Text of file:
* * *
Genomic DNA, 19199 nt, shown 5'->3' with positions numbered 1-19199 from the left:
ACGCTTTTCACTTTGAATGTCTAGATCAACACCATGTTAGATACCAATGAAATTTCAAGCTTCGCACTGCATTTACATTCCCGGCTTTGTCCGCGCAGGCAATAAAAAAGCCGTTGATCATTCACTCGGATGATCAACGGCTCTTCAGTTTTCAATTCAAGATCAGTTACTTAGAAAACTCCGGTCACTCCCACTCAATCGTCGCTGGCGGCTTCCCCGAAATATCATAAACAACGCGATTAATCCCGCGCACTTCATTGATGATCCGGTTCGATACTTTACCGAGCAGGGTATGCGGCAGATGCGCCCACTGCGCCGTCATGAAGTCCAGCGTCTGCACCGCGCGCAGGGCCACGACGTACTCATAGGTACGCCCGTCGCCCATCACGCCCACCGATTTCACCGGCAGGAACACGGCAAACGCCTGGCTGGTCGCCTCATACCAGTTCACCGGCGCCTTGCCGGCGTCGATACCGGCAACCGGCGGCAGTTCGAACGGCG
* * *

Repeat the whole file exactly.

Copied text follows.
Genomic DNA, 19199 nt, shown 5'->3' with positions numbered 1-19199 from the left:
ACGCTTTTCACTTTGAATGTCTAGATCAACACCATGTTAGATACCAATGAAATTTCAAGCTTCGCACTGCATTTACATTCCCGGCTTTGTCCGCGCAGGCAATAAAAAAGCCGTTGATCATTCACTCGGATGATCAACGGCTCTTCAGTTTTCAATTCAAGATCAGTTACTTAGAAAACTCCGGTCACTCCCACTCAATCGTCGCTGGCGGCTTCCCCGAAATATCATAAACAACGCGATTAATCCCGCGCACTTCATTGATGATCCGGTTCGATACTTTACCGAGCAGGGTATGCGGCAGATGCGCCCACTGCGCCGTCATGAAGTCCAGCGTCTGCACCGCGCGCAGGGCCACGACGTACTCATAGGTACGCCCGTCGCCCATCACGCCCACCGATTTCACCGGCAGGAACACGGCAAACGCCTGGCTGGTCGCCTCATACCAGTTCACCGGCGCCTTGCCGGCGTCGATACCGGCAACCGGCGGCAGTTCGAACGGCG